Making a Broadway Musical
by John Kenrick
(Copyright 2000, Revised 2003)
When the cast of a new Broadway musical meets for the first time, it is usually at one of the major rehearsal studios in New York. The director introduces the creative team and shows off the designs for sets, costumes and advertising. Everyone gushes optimistic approval. Then the cast sits down for a first read-through of the script. In some cases, the composers will perform all or part of the score, particularly if there are any newly added songs. Within a few days, one or two numbers are staged and the press is brought in for photo opportunities and interviews this is a key opportunity for the press agent to drum up early publicity.
Most Broadway musical productions have an eight to ten week rehearsal period. There are exceptions Jerome Robbins Broadway had more than twice that because of Mr. Robbins' demanding choreography. By union regulation, all performers are on full salary from the first rehearsal onwards. Early music and dance rehearsals are run with simple piano accompaniment. Because of the various changes (key, tempo, etc.) that may be required, and all the fragile egos involved, rehearsal pianists are among the finest (and most patient) musicians in the business. George Gershwin worked as a rehearsal pianist in his early years, composer John Kander began his career as rehearsal pianist for Gypsy, and Marvin Hamlisch served in the same capacity for Funny Girl.
During rehearsals, the director and choreographer gradually mold each performance to fit into their overall vision of the show. Depending on the size of the cast, the leads may rehearse key scenes separately and only join the ensemble as required. Director Gower Champion insisted on all cast members being present for all rehearsals. This was often tedious for the cast, but Champion never knew when inspiration for a full ensemble number might strike.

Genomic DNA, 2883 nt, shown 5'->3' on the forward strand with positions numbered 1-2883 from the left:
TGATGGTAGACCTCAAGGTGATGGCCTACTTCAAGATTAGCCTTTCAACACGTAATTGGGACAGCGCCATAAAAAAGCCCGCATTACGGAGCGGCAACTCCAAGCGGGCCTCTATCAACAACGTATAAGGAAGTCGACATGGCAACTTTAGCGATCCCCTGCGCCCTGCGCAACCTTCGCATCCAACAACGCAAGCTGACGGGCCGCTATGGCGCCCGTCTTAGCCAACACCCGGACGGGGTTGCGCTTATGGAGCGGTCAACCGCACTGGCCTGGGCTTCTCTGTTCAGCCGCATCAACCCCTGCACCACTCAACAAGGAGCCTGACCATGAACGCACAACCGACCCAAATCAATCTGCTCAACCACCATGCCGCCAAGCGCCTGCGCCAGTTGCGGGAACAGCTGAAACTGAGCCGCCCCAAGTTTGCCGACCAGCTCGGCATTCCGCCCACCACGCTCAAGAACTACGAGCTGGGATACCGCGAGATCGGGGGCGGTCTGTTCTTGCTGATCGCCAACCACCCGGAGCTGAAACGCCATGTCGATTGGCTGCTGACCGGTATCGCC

That important but elusive thing called "company spirit" forms during these weeks. The exhausting effort to put on a show is much easier when everyone gets along and operates as a team. With Broadway roles so rare today, most actors have the good sense to behave professionally. A reputation for rudeness or unreliability can cost future jobs, even for major stars. I know one popular leading lady who wins rave reviews every time she steps on a Broadway stage, but producers are so loathe to hire her that she goes years between roles. The reason? No one wants to put up with her "I'm a star, how dare you stock the wrong brand of guava juice in my dressing room" attitude. Every time she works, she makes new, lasting enemies.
This does not mean that everyone in a musical is expected to be a survivor of the saints. Even the most courteous people can fall prey to insecurity during rehearsals. The pressure of appearing on Broadway can weigh heavily on sensitive nerves. Occasional snaps and late arrivals are to be expected. Savvy directors know when to play disciplinarian and when to let things lie. If stars get temperamental and demands to do things their own way, it is often easier to let preview audiences verify what works and what does not.
After weeks of hearing nothing but piano accompaniment, the cast and orchestra finally meet for the Sitzprobe. This first rehearsal with full orchestra is always particularly exciting, as the everyone discovers what the score will sound like in performance.
As the date for the first performance nears, rehearsals move into an actual Broadway theatre where sets, costumes, lighting and orchestra can be brought together. Any number of technical and full dress rehearsals take place. The last dress often includes an audience of invited friends and relatives.
Traditionally, musicals preparing for a pre-Broadway tour have a bare bones rehearsal called a gypsy run through. (Chorus dancers have long been referred to as "gypsies.") Friends and family are invited to fill the house, and the show is performed on a bare stage with the cast in street clothes. These run throughs can be very moving, proving just how powerful a show is without its external trappings.
After that, ready or not, a show must face its first paying audience.